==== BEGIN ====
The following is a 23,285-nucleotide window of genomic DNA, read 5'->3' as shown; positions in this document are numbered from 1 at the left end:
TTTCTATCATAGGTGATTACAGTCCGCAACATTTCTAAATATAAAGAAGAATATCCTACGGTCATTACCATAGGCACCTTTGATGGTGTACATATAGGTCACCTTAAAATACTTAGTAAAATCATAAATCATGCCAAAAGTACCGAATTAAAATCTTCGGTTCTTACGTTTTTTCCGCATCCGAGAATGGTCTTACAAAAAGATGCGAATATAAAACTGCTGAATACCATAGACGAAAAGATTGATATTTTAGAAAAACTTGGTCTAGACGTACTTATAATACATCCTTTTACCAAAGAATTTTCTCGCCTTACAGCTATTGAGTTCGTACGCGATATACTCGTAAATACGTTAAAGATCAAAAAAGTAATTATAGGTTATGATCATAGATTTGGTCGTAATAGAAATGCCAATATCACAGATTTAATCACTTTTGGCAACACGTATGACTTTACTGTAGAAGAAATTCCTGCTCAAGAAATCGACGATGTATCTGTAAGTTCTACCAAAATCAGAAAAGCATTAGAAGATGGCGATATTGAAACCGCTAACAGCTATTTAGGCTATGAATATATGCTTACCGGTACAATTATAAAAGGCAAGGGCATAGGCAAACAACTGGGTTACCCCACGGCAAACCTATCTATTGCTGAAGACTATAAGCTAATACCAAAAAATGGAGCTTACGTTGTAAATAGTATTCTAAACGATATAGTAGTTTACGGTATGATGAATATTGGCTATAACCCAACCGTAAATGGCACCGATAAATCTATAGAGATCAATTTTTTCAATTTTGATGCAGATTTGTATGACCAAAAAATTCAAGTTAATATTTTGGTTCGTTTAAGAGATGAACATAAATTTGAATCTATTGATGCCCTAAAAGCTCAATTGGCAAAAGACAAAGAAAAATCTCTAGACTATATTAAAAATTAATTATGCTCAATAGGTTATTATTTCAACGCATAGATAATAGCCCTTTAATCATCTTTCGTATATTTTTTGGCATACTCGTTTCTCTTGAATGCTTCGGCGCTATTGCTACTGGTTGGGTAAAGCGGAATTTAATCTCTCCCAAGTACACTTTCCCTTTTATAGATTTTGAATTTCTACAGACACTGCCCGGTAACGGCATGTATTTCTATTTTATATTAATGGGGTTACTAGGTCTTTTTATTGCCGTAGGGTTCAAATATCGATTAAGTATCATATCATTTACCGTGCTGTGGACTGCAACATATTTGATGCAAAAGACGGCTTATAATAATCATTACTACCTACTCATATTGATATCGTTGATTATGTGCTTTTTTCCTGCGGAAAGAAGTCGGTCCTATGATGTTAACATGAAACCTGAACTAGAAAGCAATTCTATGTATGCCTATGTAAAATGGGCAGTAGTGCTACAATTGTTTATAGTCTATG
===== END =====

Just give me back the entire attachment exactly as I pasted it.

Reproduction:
The following is a 23,285-nucleotide window of genomic DNA, read 5'->3' as shown; positions in this document are numbered from 1 at the left end:
TTTCTATCATAGGTGATTACAGTCCGCAACATTTCTAAATATAAAGAAGAATATCCTACGGTCATTACCATAGGCACCTTTGATGGTGTACATATAGGTCACCTTAAAATACTTAGTAAAATCATAAATCATGCCAAAAGTACCGAATTAAAATCTTCGGTTCTTACGTTTTTTCCGCATCCGAGAATGGTCTTACAAAAAGATGCGAATATAAAACTGCTGAATACCATAGACGAAAAGATTGATATTTTAGAAAAACTTGGTCTAGACGTACTTATAATACATCCTTTTACCAAAGAATTTTCTCGCCTTACAGCTATTGAGTTCGTACGCGATATACTCGTAAATACGTTAAAGATCAAAAAAGTAATTATAGGTTATGATCATAGATTTGGTCGTAATAGAAATGCCAATATCACAGATTTAATCACTTTTGGCAACACGTATGACTTTACTGTAGAAGAAATTCCTGCTCAAGAAATCGACGATGTATCTGTAAGTTCTACCAAAATCAGAAAAGCATTAGAAGATGGCGATATTGAAACCGCTAACAGCTATTTAGGCTATGAATATATGCTTACCGGTACAATTATAAAAGGCAAGGGCATAGGCAAACAACTGGGTTACCCCACGGCAAACCTATCTATTGCTGAAGACTATAAGCTAATACCAAAAAATGGAGCTTACGTTGTAAATAGTATTCTAAACGATATAGTAGTTTACGGTATGATGAATATTGGCTATAACCCAACCGTAAATGGCACCGATAAATCTATAGAGATCAATTTTTTCAATTTTGATGCAGATTTGTATGACCAAAAAATTCAAGTTAATATTTTGGTTCGTTTAAGAGATGAACATAAATTTGAATCTATTGATGCCCTAAAAGCTCAATTGGCAAAAGACAAAGAAAAATCTCTAGACTATATTAAAAATTAATTATGCTCAATAGGTTATTATTTCAACGCATAGATAATAGCCCTTTAATCATCTTTCGTATATTTTTTGGCATACTCGTTTCTCTTGAATGCTTCGGCGCTATTGCTACTGGTTGGGTAAAGCGGAATTTAATCTCTCCCAAGTACACTTTCCCTTTTATAGATTTTGAATTTCTACAGACACTGCCCGGTAACGGCATGTATTTCTATTTTATATTAATGGGGTTACTAGGTCTTTTTATTGCCGTAGGGTTCAAATATCGATTAAGTATCATATCATTTACCGTGCTGTGGACTGCAACATATTTGATGCAAAAGACGGCTTATAATAATCATTACTACCTACTCATATTGATATCGTTGATTATGTGCTTTTTTCCTGCGGAAAGAAGTCGGTCCTATGATGTTAACATGAAACCTGAACTAGAAAGCAATTCTATGTATGCCTATGTAAAATGGGCAGTAGTGCTACAATTGTTTATAGTCTATG